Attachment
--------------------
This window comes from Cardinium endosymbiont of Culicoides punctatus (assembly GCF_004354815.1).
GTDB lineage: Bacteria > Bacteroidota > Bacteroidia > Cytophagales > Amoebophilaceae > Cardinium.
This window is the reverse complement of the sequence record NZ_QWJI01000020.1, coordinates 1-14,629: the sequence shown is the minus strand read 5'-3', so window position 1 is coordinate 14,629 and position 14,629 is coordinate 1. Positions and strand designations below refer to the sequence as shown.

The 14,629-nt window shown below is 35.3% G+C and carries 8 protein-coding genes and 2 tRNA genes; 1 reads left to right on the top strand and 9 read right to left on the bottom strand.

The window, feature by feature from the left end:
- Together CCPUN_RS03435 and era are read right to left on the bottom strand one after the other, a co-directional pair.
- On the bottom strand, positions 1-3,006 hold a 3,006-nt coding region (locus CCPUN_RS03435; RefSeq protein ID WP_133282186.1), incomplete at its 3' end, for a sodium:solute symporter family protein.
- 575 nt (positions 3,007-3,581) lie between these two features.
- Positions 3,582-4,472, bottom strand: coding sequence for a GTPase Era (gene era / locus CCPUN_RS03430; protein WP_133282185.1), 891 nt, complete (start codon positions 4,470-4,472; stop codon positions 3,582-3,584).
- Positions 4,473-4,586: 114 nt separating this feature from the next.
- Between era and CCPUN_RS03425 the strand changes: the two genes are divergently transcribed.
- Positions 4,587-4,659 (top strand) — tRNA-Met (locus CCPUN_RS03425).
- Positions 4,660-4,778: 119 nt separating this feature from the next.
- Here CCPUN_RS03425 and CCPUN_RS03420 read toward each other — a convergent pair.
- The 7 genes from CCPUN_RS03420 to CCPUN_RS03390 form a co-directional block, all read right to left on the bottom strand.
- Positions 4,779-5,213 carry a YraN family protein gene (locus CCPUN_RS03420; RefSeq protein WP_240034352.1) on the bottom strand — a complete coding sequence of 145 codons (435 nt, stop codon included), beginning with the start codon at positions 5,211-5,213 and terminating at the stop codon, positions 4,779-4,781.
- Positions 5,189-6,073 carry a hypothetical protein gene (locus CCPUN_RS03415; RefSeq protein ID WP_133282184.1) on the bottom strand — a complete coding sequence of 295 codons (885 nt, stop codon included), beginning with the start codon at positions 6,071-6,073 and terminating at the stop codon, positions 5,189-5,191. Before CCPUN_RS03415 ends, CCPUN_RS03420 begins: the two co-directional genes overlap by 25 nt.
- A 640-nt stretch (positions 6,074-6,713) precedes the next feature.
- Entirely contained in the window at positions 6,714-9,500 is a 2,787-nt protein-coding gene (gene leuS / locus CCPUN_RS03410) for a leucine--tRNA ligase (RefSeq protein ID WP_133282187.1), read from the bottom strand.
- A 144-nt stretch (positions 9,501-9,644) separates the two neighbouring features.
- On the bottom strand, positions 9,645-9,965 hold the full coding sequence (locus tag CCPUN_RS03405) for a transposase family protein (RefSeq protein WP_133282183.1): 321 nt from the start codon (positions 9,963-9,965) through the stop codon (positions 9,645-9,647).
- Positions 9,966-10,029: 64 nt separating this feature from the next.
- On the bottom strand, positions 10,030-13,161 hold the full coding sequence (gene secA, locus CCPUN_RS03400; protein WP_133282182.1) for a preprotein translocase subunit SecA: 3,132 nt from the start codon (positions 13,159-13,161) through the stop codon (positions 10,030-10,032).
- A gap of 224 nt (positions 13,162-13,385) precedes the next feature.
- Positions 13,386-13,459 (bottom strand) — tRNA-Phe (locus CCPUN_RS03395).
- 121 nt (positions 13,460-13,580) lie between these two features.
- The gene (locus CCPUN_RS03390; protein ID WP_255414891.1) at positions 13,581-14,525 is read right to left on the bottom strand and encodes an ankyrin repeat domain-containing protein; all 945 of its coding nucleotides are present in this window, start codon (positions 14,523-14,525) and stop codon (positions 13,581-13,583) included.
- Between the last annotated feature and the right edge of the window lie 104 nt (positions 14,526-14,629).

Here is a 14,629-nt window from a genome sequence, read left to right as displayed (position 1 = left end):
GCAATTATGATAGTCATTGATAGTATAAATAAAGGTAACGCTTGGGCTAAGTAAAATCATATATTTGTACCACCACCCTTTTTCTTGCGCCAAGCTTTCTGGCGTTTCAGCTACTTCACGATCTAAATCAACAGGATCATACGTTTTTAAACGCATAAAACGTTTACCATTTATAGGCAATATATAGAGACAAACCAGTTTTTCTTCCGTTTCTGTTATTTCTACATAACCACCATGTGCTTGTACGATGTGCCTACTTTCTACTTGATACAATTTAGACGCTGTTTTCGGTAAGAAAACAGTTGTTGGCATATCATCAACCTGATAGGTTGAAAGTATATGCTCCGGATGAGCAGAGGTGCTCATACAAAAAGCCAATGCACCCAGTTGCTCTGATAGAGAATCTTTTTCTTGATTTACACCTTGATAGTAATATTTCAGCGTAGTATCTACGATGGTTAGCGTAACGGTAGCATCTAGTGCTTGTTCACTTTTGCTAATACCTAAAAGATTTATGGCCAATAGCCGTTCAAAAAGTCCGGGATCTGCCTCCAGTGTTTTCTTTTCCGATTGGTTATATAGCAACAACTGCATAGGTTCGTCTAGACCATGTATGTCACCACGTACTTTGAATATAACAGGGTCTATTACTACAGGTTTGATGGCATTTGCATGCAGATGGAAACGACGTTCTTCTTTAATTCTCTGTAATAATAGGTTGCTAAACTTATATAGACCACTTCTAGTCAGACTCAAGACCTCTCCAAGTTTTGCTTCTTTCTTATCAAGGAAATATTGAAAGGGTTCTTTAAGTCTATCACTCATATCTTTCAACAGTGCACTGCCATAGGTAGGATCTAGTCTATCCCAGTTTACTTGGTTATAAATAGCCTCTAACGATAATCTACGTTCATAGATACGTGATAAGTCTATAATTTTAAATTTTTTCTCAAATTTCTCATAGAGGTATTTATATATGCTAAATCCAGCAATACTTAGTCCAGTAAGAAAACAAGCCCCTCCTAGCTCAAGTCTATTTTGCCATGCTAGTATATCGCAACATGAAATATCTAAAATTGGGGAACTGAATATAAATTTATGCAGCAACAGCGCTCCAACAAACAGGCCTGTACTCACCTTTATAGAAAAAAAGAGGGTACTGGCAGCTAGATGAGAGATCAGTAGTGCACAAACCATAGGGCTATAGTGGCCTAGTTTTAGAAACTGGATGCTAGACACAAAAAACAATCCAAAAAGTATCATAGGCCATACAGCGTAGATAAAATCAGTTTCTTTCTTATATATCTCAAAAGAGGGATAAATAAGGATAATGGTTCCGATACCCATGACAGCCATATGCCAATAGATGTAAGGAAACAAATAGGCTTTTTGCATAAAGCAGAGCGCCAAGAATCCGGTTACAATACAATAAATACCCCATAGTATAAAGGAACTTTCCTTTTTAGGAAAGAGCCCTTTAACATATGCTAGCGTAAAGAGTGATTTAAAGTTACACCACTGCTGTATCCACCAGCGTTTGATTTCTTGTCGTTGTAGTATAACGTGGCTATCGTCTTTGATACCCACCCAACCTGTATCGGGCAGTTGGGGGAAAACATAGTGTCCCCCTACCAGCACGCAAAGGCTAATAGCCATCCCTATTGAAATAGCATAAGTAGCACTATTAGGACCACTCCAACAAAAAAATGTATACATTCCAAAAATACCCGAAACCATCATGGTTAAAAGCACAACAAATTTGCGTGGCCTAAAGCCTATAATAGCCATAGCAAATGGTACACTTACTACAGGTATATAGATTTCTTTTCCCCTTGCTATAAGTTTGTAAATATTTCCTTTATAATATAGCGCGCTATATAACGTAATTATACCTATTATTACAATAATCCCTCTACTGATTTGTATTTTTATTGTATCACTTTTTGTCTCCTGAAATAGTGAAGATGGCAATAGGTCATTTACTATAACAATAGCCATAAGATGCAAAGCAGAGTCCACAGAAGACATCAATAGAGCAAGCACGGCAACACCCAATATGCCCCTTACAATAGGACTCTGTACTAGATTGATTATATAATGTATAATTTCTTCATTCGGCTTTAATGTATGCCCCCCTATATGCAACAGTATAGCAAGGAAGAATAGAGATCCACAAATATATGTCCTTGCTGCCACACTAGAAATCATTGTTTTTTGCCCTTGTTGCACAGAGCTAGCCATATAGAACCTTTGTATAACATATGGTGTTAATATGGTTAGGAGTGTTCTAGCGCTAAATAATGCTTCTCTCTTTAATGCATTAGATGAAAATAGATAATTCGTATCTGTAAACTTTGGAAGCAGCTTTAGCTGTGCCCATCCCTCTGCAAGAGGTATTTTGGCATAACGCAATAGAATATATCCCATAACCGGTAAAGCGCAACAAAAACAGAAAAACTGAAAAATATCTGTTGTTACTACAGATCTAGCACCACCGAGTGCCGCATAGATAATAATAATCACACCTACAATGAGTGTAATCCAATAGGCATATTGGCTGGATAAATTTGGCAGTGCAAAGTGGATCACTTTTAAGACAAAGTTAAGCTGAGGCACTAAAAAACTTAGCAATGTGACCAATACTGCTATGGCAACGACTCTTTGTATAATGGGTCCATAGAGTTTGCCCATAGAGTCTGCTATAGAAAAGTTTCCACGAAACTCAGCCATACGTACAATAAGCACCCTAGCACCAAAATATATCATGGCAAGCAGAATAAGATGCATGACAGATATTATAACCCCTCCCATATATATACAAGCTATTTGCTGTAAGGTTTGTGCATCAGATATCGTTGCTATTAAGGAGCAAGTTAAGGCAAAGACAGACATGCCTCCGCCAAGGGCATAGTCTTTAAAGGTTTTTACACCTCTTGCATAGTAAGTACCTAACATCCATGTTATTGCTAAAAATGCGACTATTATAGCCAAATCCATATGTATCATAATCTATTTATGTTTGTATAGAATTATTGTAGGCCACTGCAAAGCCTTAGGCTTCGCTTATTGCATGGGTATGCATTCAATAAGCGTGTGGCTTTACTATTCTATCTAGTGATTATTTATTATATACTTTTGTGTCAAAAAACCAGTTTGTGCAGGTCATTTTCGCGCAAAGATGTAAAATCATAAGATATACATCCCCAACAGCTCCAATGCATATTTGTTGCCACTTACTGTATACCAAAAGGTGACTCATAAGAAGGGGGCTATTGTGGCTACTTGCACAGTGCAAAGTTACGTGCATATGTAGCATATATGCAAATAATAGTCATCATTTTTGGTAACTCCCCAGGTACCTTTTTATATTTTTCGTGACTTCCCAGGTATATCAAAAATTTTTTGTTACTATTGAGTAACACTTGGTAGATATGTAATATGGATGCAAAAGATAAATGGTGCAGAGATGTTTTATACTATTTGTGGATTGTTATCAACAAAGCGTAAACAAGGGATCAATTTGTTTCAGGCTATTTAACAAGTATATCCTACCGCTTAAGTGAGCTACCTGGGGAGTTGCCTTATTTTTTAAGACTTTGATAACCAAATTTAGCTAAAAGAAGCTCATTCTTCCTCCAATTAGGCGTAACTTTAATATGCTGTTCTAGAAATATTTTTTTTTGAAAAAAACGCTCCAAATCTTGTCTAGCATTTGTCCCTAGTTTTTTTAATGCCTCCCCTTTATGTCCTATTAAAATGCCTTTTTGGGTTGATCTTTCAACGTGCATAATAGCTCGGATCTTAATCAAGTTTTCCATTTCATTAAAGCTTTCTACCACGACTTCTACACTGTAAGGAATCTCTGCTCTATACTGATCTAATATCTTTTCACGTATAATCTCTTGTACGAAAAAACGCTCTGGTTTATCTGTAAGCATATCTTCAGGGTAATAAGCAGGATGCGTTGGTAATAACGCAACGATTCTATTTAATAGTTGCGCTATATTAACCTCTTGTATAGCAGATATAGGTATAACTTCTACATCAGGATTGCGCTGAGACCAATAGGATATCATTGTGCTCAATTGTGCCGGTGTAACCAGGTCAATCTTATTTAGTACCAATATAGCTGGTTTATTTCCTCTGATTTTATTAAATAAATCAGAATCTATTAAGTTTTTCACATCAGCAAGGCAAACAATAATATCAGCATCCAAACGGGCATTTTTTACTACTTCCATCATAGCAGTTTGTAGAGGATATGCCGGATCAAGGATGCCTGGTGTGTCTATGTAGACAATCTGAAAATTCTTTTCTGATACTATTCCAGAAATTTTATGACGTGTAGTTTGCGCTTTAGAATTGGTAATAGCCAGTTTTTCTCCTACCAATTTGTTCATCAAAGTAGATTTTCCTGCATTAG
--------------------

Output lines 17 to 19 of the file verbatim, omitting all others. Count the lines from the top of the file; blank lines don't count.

- Positions 5,189-6,073 carry a hypothetical protein gene (locus CCPUN_RS03415; RefSeq protein ID WP_133282184.1) on the bottom strand — a complete coding sequence of 295 codons (885 nt, stop codon included), beginning with the start codon at positions 6,071-6,073 and terminating at the stop codon, positions 5,189-5,191. Before CCPUN_RS03415 ends, CCPUN_RS03420 begins: the two co-directional genes overlap by 25 nt.
- A 640-nt stretch (positions 6,074-6,713) precedes the next feature.
- Entirely contained in the window at positions 6,714-9,500 is a 2,787-nt protein-coding gene (gene leuS / locus CCPUN_RS03410) for a leucine--tRNA ligase (RefSeq protein ID WP_133282187.1), read from the bottom strand.